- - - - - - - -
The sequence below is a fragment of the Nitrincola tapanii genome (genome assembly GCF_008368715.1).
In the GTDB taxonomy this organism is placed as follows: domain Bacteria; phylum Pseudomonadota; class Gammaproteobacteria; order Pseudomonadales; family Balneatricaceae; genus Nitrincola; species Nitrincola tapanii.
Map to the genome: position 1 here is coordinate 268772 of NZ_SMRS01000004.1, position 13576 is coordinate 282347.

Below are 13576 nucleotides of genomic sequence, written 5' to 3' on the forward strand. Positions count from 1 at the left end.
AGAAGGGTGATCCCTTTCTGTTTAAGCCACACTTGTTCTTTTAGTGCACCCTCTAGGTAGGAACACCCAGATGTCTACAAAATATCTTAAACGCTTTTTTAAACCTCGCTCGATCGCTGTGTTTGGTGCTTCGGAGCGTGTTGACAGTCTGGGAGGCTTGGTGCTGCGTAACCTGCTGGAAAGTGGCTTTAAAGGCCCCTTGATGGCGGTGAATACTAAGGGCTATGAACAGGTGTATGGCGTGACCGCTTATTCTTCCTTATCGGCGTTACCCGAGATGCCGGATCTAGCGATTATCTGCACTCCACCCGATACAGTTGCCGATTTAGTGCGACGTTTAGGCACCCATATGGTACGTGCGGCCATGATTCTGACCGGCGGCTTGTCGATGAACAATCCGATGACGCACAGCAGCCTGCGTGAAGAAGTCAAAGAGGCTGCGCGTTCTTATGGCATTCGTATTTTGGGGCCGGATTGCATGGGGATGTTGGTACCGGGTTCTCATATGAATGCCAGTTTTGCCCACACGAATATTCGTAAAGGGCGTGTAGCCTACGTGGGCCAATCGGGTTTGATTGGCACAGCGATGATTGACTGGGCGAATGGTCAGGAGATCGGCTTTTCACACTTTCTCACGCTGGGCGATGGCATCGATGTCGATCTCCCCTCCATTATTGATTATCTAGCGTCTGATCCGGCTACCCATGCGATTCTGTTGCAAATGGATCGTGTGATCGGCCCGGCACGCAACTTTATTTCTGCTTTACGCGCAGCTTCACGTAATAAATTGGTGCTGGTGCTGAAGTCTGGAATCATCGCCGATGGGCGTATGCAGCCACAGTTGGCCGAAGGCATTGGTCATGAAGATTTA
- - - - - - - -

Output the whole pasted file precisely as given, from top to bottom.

The sequence below is a fragment of the Nitrincola tapanii genome (genome assembly GCF_008368715.1).
In the GTDB taxonomy this organism is placed as follows: domain Bacteria; phylum Pseudomonadota; class Gammaproteobacteria; order Pseudomonadales; family Balneatricaceae; genus Nitrincola; species Nitrincola tapanii.
Map to the genome: position 1 here is coordinate 268772 of NZ_SMRS01000004.1, position 13576 is coordinate 282347.

Below are 13576 nucleotides of genomic sequence, written 5' to 3' on the forward strand. Positions count from 1 at the left end.
AGAAGGGTGATCCCTTTCTGTTTAAGCCACACTTGTTCTTTTAGTGCACCCTCTAGGTAGGAACACCCAGATGTCTACAAAATATCTTAAACGCTTTTTTAAACCTCGCTCGATCGCTGTGTTTGGTGCTTCGGAGCGTGTTGACAGTCTGGGAGGCTTGGTGCTGCGTAACCTGCTGGAAAGTGGCTTTAAAGGCCCCTTGATGGCGGTGAATACTAAGGGCTATGAACAGGTGTATGGCGTGACCGCTTATTCTTCCTTATCGGCGTTACCCGAGATGCCGGATCTAGCGATTATCTGCACTCCACCCGATACAGTTGCCGATTTAGTGCGACGTTTAGGCACCCATATGGTACGTGCGGCCATGATTCTGACCGGCGGCTTGTCGATGAACAATCCGATGACGCACAGCAGCCTGCGTGAAGAAGTCAAAGAGGCTGCGCGTTCTTATGGCATTCGTATTTTGGGGCCGGATTGCATGGGGATGTTGGTACCGGGTTCTCATATGAATGCCAGTTTTGCCCACACGAATATTCGTAAAGGGCGTGTAGCCTACGTGGGCCAATCGGGTTTGATTGGCACAGCGATGATTGACTGGGCGAATGGTCAGGAGATCGGCTTTTCACACTTTCTCACGCTGGGCGATGGCATCGATGTCGATCTCCCCTCCATTATTGATTATCTAGCGTCTGATCCGGCTACCCATGCGATTCTGTTGCAAATGGATCGTGTGATCGGCCCGGCACGCAACTTTATTTCTGCTTTACGCGCAGCTTCACGTAATAAATTGGTGCTGGTGCTGAAGTCTGGAATCATCGCCGATGGGCGTATGCAGCCACAGTTGGCCGAAGGCATTGGTCATGAAGATTTA